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unquietwiki Nov 22, 2016

@rescrv Publishing the build scripts + fixes would be helpful. I just found this project myself, looking up usable data stores for a project: I might be able to help out more if I can get it working on my end.

@ddibiase @aXe1 What about either of you? Or know anyone else helping in maintaining this? We could also try finding someone via a proper subreddit. https://www.reddit.com/r/programming/comments/a6qgz/proggit_im_trying_to_compile_all_the_known/ has a list of possible candidates.

unquietwiki commented Nov 22, 2016

@rescrv Publishing the build scripts + fixes would be helpful. I just found this project myself, looking up usable data stores for a project: I might be able to help out more if I can get it working on my end.

@ddibiase @aXe1 What about either of you? Or know anyone else helping in maintaining this? We could also try finding someone via a proper subreddit. https://www.reddit.com/r/programming/comments/a6qgz/proggit_im_trying_to_compile_all_the_known/ has a list of possible candidates.

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ddibiase Nov 22, 2016

@unquietwiki you have no idea how badly I'd like to help out, but I've got a stack on my plate right now. Also dbs aren't my forte but I'd be willing to learn/support other peoples efforts. Would love nothing more than to see a stable/maintained HyperDex codebase.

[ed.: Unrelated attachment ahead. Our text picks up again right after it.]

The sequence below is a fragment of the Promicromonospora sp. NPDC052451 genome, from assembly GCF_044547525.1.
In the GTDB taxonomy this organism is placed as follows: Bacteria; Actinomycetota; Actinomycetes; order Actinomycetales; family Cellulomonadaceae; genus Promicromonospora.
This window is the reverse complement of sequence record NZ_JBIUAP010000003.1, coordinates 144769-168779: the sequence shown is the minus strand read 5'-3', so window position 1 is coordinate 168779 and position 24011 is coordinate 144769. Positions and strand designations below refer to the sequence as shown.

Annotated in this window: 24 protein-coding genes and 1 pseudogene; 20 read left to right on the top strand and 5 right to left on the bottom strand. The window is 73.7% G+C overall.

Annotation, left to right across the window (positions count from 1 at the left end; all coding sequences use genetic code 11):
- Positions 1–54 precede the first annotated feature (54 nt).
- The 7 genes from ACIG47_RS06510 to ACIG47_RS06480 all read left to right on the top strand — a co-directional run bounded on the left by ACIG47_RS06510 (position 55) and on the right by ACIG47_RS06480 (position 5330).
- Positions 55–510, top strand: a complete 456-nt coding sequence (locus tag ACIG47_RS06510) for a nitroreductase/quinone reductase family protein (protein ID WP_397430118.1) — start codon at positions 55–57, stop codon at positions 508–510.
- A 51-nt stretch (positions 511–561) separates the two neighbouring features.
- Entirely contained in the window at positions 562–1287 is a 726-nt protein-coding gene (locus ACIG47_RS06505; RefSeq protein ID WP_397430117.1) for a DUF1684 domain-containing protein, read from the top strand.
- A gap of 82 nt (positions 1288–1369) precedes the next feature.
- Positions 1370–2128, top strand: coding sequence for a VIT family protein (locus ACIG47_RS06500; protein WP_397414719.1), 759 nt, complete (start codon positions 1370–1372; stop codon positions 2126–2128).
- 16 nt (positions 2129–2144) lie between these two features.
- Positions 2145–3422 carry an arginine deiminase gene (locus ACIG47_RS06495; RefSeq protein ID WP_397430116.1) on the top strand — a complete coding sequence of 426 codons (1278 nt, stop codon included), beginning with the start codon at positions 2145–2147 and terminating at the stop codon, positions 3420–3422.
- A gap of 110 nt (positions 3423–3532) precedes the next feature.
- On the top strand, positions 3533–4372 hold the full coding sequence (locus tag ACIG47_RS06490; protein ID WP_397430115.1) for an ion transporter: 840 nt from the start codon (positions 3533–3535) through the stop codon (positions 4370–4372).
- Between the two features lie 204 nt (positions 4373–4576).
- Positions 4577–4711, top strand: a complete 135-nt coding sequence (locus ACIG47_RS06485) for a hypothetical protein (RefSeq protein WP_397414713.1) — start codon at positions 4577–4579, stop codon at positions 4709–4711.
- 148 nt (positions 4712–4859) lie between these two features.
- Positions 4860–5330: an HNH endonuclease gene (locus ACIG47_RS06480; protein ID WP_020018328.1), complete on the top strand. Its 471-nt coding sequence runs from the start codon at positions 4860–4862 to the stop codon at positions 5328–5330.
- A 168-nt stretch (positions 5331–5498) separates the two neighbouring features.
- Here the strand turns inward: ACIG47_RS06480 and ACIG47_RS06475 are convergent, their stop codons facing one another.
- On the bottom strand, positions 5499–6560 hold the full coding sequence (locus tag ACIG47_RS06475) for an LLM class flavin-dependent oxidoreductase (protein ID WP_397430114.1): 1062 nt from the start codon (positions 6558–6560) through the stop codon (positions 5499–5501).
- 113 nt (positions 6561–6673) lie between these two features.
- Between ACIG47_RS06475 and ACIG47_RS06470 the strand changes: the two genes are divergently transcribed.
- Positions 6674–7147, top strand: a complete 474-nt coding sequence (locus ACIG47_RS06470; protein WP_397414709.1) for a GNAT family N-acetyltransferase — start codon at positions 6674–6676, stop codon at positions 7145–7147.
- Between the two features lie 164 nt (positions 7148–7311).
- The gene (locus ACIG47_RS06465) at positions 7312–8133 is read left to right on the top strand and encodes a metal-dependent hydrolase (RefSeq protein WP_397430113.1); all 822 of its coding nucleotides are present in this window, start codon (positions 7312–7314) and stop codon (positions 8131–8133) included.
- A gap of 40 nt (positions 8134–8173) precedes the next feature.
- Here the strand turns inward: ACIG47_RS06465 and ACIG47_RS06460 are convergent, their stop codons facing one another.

I'm wondering if maybe the author of LevelGraph might be interested. There's a LevelHyper adapter that I think he was involved in porting.

ddibiase commented Nov 22, 2016

@unquietwiki you have no idea how badly I'd like to help out, but I've got a stack on my plate right now. Also dbs aren't my forte but I'd be willing to learn/support other peoples efforts. Would love nothing more than to see a stable/maintained HyperDex codebase.

I'm wondering if maybe the author of LevelGraph might be interested. There's a LevelHyper adapter that I think he was involved in porting.

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unquietwiki Nov 22, 2016

@mcollina , @ddibiase and I were trying to help @rescrv figure out how to maintain this, since he's working on another related project now. I have some time and ability to help out, but I just discovered this project yesterday. Unless I understand incorrectly, it seems there is some convergence via https://github.com/rescrv/HyperLevelDB ?

unquietwiki commented Nov 22, 2016

@mcollina , @ddibiase and I were trying to help @rescrv figure out how to maintain this, since he's working on another related project now. I have some time and ability to help out, but I just discovered this project yesterday. Unless I understand incorrectly, it seems there is some convergence via https://github.com/rescrv/HyperLevelDB ?